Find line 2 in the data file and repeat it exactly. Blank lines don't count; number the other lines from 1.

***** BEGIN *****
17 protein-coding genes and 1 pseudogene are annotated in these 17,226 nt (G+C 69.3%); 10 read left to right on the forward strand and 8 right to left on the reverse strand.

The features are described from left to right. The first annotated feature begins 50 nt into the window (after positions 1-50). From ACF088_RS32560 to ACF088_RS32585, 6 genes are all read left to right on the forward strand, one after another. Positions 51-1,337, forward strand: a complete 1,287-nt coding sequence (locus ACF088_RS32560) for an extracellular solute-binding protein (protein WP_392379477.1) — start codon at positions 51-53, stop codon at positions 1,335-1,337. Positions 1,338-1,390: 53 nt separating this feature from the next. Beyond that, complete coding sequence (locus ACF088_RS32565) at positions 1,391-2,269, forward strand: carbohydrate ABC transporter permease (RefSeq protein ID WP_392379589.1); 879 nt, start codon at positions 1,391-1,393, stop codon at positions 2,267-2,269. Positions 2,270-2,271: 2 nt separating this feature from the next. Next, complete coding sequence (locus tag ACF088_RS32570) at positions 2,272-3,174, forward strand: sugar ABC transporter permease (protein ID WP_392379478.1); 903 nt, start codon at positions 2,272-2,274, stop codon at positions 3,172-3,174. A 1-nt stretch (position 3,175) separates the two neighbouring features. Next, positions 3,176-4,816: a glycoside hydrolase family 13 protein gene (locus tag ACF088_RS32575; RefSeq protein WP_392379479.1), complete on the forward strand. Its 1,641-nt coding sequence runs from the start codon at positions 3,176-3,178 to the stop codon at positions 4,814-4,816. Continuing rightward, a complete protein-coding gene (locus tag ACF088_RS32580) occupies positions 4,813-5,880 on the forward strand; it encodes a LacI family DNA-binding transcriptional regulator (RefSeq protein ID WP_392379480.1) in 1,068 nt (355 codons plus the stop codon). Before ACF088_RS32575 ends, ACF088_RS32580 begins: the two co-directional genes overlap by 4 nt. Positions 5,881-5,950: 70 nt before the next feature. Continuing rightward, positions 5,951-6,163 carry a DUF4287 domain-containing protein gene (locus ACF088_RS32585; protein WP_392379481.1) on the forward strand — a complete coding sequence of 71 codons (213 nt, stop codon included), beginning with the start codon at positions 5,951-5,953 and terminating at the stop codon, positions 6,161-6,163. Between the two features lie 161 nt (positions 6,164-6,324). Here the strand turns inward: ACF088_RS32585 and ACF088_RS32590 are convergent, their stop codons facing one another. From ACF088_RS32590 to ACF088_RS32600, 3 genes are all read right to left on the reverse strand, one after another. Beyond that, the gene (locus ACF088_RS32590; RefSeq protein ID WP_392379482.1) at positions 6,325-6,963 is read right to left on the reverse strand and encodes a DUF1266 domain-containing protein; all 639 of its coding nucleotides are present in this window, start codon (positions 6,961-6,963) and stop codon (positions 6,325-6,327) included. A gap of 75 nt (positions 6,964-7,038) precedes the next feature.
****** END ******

The features are described from left to right. The first annotated feature begins 50 nt into the window (after positions 1-50). From ACF088_RS32560 to ACF088_RS32585, 6 genes are all read left to right on the forward strand, one after another. Positions 51-1,337, forward strand: a complete 1,287-nt coding sequence (locus ACF088_RS32560) for an extracellular solute-binding protein (protein WP_392379477.1) — start codon at positions 51-53, stop codon at positions 1,335-1,337. Positions 1,338-1,390: 53 nt separating this feature from the next. Beyond that, complete coding sequence (locus ACF088_RS32565) at positions 1,391-2,269, forward strand: carbohydrate ABC transporter permease (RefSeq protein ID WP_392379589.1); 879 nt, start codon at positions 1,391-1,393, stop codon at positions 2,267-2,269. Positions 2,270-2,271: 2 nt separating this feature from the next. Next, complete coding sequence (locus tag ACF088_RS32570) at positions 2,272-3,174, forward strand: sugar ABC transporter permease (protein ID WP_392379478.1); 903 nt, start codon at positions 2,272-2,274, stop codon at positions 3,172-3,174. A 1-nt stretch (position 3,175) separates the two neighbouring features. Next, positions 3,176-4,816: a glycoside hydrolase family 13 protein gene (locus tag ACF088_RS32575; RefSeq protein WP_392379479.1), complete on the forward strand. Its 1,641-nt coding sequence runs from the start codon at positions 3,176-3,178 to the stop codon at positions 4,814-4,816. Continuing rightward, a complete protein-coding gene (locus tag ACF088_RS32580) occupies positions 4,813-5,880 on the forward strand; it encodes a LacI family DNA-binding transcriptional regulator (RefSeq protein ID WP_392379480.1) in 1,068 nt (355 codons plus the stop codon). Before ACF088_RS32575 ends, ACF088_RS32580 begins: the two co-directional genes overlap by 4 nt. Positions 5,881-5,950: 70 nt before the next feature. Continuing rightward, positions 5,951-6,163 carry a DUF4287 domain-containing protein gene (locus ACF088_RS32585; protein WP_392379481.1) on the forward strand — a complete coding sequence of 71 codons (213 nt, stop codon included), beginning with the start codon at positions 5,951-5,953 and terminating at the stop codon, positions 6,161-6,163. Between the two features lie 161 nt (positions 6,164-6,324). Here the strand turns inward: ACF088_RS32585 and ACF088_RS32590 are convergent, their stop codons facing one another. From ACF088_RS32590 to ACF088_RS32600, 3 genes are all read right to left on the reverse strand, one after another. Beyond that, the gene (locus ACF088_RS32590; RefSeq protein ID WP_392379482.1) at positions 6,325-6,963 is read right to left on the reverse strand and encodes a DUF1266 domain-containing protein; all 639 of its coding nucleotides are present in this window, start codon (positions 6,961-6,963) and stop codon (positions 6,325-6,327) included. A gap of 75 nt (positions 6,964-7,038) precedes the next feature.